Narratives of Wounded Knee



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Kansas State University


Research suggests that Native Americans, Chicanos, and African Americans are groups underrepresented in the North American memorial landscape. The fluid nature of a group and individual’s identity (and the memory that shapes it) contributes to the underrepresentation in commemoration and memorials. As communities and the associated identities continue to blend and overlap moments of positive cultural exchange can take place, but at times the outcomes are in the realm of contention and conflict. The collaborative nature of landscape architecture together with the profession’s ability to understand and interpret complex systems and narratives can fully engage and bring form to the morally imaginative, creative act of peacebuilding. The concept of shifting and variant meaning led to this study that considered the question- How might memorials be designed as reconciliatory agents in cultural landscapes with conflicting histories?

This study engaged the concept of memory and identity with Oglala Lakota, on the Pine Ridge Reservation, regarding the tragedy of Wounded Knee, through adapted ethnographic approaches in interviewing, site visits, extensive literature review, mapping and design inquiry. The design inquiry responds to social, economic, and ecological narratives to inform the design of the reconciliatory-minded memorial.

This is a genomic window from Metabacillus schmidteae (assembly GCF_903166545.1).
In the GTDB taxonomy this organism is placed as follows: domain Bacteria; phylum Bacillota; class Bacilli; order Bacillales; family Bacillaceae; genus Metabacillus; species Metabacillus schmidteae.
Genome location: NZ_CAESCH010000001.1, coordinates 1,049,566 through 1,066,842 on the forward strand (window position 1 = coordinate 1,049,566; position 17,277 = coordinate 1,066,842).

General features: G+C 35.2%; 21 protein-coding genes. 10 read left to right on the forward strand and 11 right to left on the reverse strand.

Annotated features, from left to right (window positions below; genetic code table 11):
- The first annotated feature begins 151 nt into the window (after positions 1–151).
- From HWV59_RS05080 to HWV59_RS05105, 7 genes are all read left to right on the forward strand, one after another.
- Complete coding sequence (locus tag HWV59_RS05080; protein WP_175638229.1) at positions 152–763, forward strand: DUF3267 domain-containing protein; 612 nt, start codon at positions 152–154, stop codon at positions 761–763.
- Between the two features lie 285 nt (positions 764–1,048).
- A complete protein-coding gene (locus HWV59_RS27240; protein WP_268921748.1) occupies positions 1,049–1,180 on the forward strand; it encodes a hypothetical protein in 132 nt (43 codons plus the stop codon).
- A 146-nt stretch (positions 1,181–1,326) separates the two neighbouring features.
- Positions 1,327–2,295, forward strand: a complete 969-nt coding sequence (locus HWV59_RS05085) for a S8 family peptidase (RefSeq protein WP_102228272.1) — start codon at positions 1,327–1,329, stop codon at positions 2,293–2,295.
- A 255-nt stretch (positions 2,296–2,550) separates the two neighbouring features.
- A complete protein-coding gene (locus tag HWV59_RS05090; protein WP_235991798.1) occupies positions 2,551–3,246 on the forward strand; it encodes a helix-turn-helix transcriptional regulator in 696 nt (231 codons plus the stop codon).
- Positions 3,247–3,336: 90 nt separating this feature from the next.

The initial premise of the project was situated in the understanding that events with contested meaning are difficult to memorialize because there are so many differing voices; irreconcilable in the built form. While that is true in some contexts, initial findings suggests these groups are underrepresented because it is difficult to memorialize that which is a contemporary social justice or inter-demographic issue. In light of this and further research, the author believes that memorials seeking to honor demographics or events that directly affect contemporary groups might be contextually more appropriate, and act as mediators, if they focus forward rather than solely and solemnly reflect the past. Conceptual sketches conclude this study, offering possibilities for design expression, which might be realized with community participation.



Landscape Architecture, Memorial Design, Conflict Resolution, Narrative, Native American, Identity

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Master of Landscape Architecture


Department of Landscape Architecture/Regional and Community Planning

Major Professor

Laurence A. Clement